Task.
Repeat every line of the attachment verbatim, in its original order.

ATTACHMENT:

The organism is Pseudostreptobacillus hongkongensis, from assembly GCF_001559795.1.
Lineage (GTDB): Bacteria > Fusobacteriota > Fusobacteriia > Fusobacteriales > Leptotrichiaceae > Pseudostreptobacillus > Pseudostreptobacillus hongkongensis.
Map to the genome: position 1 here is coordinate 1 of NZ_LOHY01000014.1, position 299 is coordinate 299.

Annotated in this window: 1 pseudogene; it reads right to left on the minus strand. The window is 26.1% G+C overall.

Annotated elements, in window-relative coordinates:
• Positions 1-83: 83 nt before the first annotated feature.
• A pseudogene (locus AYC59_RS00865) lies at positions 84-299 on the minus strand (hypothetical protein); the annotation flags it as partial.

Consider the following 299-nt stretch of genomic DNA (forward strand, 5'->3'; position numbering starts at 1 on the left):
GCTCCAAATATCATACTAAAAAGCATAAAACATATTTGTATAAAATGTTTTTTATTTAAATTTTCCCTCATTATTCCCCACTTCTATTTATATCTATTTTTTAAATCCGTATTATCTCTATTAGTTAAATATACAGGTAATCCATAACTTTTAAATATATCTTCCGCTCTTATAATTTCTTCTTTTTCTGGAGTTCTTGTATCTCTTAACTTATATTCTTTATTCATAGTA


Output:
The organism is Pseudostreptobacillus hongkongensis, from assembly GCF_001559795.1.
Lineage (GTDB): Bacteria > Fusobacteriota > Fusobacteriia > Fusobacteriales > Leptotrichiaceae > Pseudostreptobacillus > Pseudostreptobacillus hongkongensis.
Map to the genome: position 1 here is coordinate 1 of NZ_LOHY01000014.1, position 299 is coordinate 299.

Annotated in this window: 1 pseudogene; it reads right to left on the minus strand. The window is 26.1% G+C overall.

Annotated elements, in window-relative coordinates:
• Positions 1-83: 83 nt before the first annotated feature.
• A pseudogene (locus AYC59_RS00865) lies at positions 84-299 on the minus strand (hypothetical protein); the annotation flags it as partial.

Consider the following 299-nt stretch of genomic DNA (forward strand, 5'->3'; position numbering starts at 1 on the left):
GCTCCAAATATCATACTAAAAAGCATAAAACATATTTGTATAAAATGTTTTTTATTTAAATTTTCCCTCATTATTCCCCACTTCTATTTATATCTATTTTTTAAATCCGTATTATCTCTATTAGTTAAATATACAGGTAATCCATAACTTTTAAATATATCTTCCGCTCTTATAATTTCTTCTTTTTCTGGAGTTCTTGTATCTCTTAACTTATATTCTTTATTCATAGTA